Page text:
Question of bias (Nova Scotia judge's decision).
In Canadian law, there are not a lot of ways to get a judge's decision overturned. One of those ways is to prove bias. The Crown tried to get the acquittal reversed on appeal by arguing Sparks' comments showed bias against white police.
In late September the Supreme Court, knowing the legal community inside and outside Canada was watching closely, issued a complicated series of reasons why Sparks' comments were close to, but not over, the line that constitutes bias.
This is really a story that almost happened. Had the Supreme Court reversed Sparks, the future of all minority judges would have been clouded. The high court avoided a step that would have been a retreat into the days when only white, Anglo-Saxon Canadians mattered. What was revealing about the decision, Aboriginal people with an intimate understanding of the law believe, was that three of the nine Supreme Court justices dissented with the decision that, in a sense, was a green light for judges who aren't white, male and Anglo-Saxon to bring their life experiences into the courtroom with them and apply them.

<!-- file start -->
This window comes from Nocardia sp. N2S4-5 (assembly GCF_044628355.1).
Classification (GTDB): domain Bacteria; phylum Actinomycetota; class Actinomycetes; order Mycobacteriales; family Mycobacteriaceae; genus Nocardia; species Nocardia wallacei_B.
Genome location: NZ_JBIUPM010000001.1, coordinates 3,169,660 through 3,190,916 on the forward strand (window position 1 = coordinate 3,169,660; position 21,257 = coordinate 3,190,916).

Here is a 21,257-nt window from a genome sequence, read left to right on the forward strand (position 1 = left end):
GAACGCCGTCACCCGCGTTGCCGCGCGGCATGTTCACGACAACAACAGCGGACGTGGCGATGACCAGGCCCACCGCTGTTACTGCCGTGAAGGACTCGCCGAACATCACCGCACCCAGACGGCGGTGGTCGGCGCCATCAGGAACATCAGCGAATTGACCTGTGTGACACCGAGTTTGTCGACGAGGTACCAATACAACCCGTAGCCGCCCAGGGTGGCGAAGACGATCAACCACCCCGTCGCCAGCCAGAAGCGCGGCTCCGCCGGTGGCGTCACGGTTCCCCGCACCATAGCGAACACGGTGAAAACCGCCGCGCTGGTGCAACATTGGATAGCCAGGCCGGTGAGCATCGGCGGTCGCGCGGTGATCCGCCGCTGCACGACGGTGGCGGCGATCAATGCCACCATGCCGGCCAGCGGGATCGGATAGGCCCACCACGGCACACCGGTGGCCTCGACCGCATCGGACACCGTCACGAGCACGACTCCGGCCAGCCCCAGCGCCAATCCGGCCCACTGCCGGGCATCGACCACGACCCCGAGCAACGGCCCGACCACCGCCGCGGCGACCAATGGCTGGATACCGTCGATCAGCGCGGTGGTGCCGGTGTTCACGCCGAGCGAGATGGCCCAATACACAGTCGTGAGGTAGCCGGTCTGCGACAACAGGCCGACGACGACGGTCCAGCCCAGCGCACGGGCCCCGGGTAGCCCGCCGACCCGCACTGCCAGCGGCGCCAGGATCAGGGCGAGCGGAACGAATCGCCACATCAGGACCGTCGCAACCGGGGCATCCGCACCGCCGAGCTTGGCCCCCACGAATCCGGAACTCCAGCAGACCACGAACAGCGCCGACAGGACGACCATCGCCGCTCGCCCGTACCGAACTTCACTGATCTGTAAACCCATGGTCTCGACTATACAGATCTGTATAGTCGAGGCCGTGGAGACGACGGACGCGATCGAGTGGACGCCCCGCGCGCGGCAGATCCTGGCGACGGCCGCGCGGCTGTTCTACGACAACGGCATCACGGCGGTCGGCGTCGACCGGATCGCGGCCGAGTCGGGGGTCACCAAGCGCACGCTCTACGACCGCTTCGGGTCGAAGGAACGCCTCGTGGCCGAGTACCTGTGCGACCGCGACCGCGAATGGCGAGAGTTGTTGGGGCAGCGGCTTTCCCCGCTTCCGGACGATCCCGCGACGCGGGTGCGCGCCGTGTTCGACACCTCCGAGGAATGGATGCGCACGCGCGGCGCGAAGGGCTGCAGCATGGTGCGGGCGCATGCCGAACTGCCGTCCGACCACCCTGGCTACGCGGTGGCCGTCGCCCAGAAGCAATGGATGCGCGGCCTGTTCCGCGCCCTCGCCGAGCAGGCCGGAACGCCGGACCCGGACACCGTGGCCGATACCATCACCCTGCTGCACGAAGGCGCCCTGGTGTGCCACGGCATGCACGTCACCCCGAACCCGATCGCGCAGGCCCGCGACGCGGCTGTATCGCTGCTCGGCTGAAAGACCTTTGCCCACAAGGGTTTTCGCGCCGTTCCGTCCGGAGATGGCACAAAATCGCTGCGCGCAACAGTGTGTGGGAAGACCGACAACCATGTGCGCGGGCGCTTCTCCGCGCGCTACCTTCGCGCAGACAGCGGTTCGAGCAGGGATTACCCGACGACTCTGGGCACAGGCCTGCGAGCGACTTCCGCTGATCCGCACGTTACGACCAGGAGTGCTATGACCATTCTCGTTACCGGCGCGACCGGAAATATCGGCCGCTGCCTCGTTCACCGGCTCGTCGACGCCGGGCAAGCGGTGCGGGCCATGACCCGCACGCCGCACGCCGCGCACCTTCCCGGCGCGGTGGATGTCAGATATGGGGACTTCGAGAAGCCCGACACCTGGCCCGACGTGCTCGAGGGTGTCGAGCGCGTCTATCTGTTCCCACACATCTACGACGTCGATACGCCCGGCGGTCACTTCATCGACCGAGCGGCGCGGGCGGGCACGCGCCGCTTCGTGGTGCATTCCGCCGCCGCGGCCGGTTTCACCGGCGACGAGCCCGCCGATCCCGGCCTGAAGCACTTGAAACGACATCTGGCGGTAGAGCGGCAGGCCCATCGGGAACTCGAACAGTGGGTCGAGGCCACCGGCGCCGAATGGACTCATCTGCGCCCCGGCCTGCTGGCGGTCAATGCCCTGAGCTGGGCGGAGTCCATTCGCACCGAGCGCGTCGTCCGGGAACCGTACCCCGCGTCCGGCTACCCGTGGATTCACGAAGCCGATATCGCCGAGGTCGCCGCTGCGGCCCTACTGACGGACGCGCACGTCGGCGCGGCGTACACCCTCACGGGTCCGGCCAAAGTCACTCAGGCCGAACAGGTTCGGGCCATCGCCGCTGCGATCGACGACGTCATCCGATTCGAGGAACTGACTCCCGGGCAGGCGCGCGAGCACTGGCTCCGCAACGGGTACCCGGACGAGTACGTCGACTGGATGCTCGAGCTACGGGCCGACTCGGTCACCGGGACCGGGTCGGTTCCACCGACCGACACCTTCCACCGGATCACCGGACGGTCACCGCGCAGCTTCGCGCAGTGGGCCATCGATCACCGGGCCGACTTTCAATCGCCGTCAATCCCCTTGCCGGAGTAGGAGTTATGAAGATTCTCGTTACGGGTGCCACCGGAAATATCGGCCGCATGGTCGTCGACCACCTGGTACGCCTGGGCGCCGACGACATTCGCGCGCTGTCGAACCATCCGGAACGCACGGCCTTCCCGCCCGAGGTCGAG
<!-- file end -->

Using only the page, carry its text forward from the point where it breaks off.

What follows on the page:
The fact the case made it to the highest court and the court treated it so gingerly was a recognition that all judges are biased and, to paraphrase Orwell, some biases are more equal than others.
Many Aboriginal rights or land claim lawyers were sort of hoping the court would go the other way. They were hoping to be able to subject the biases of white mainstream judges to the same scrutiny which Judge Sparks' decision was exposed to.
Which may be why the court ruled as it did.
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|Date:||Nov 1, 1997|
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